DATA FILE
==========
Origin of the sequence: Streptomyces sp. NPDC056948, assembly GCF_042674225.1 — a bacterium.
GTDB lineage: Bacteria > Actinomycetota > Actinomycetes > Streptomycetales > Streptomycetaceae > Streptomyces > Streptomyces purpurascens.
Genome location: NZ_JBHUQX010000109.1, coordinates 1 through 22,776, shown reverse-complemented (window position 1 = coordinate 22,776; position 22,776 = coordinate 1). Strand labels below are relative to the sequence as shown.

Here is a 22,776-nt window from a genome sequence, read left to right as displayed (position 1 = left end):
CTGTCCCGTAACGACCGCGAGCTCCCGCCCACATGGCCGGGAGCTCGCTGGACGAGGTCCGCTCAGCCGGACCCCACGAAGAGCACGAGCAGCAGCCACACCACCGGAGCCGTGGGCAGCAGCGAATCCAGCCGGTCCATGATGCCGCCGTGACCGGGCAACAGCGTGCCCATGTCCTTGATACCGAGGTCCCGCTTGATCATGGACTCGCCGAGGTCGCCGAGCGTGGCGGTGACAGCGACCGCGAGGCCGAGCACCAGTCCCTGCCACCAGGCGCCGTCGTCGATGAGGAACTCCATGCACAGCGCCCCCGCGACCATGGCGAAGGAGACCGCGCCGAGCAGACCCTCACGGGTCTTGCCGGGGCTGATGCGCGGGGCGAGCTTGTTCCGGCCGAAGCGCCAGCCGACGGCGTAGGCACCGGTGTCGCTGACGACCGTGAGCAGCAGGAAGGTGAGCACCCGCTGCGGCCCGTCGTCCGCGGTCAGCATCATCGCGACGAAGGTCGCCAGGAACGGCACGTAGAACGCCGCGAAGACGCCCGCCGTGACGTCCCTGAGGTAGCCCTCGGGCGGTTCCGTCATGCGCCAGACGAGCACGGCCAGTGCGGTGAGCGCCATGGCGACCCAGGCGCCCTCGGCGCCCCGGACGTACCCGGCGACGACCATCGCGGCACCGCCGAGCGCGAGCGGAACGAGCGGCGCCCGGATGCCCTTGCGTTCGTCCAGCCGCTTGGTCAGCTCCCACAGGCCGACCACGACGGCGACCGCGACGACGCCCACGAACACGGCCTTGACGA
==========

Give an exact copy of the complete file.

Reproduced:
Origin of the sequence: Streptomyces sp. NPDC056948, assembly GCF_042674225.1 — a bacterium.
GTDB lineage: Bacteria > Actinomycetota > Actinomycetes > Streptomycetales > Streptomycetaceae > Streptomyces > Streptomyces purpurascens.
Genome location: NZ_JBHUQX010000109.1, coordinates 1 through 22,776, shown reverse-complemented (window position 1 = coordinate 22,776; position 22,776 = coordinate 1). Strand labels below are relative to the sequence as shown.

Here is a 22,776-nt window from a genome sequence, read left to right as displayed (position 1 = left end):
CTGTCCCGTAACGACCGCGAGCTCCCGCCCACATGGCCGGGAGCTCGCTGGACGAGGTCCGCTCAGCCGGACCCCACGAAGAGCACGAGCAGCAGCCACACCACCGGAGCCGTGGGCAGCAGCGAATCCAGCCGGTCCATGATGCCGCCGTGACCGGGCAACAGCGTGCCCATGTCCTTGATACCGAGGTCCCGCTTGATCATGGACTCGCCGAGGTCGCCGAGCGTGGCGGTGACAGCGACCGCGAGGCCGAGCACCAGTCCCTGCCACCAGGCGCCGTCGTCGATGAGGAACTCCATGCACAGCGCCCCCGCGACCATGGCGAAGGAGACCGCGCCGAGCAGACCCTCACGGGTCTTGCCGGGGCTGATGCGCGGGGCGAGCTTGTTCCGGCCGAAGCGCCAGCCGACGGCGTAGGCACCGGTGTCGCTGACGACCGTGAGCAGCAGGAAGGTGAGCACCCGCTGCGGCCCGTCGTCCGCGGTCAGCATCATCGCGACGAAGGTCGCCAGGAACGGCACGTAGAACGCCGCGAAGACGCCCGCCGTGACGTCCCTGAGGTAGCCCTCGGGCGGTTCCGTCATGCGCCAGACGAGCACGGCCAGTGCGGTGAGCGCCATGGCGACCCAGGCGCCCTCGGCGCCCCGGACGTACCCGGCGACGACCATCGCGGCACCGCCGAGCGCGAGCGGAACGAGCGGCGCCCGGATGCCCTTGCGTTCGTCCAGCCGCTTGGTCAGCTCCCACAGGCCGACCACGACGGCGACCGCGACGACGCCCACGAACACGGCCTTGACGA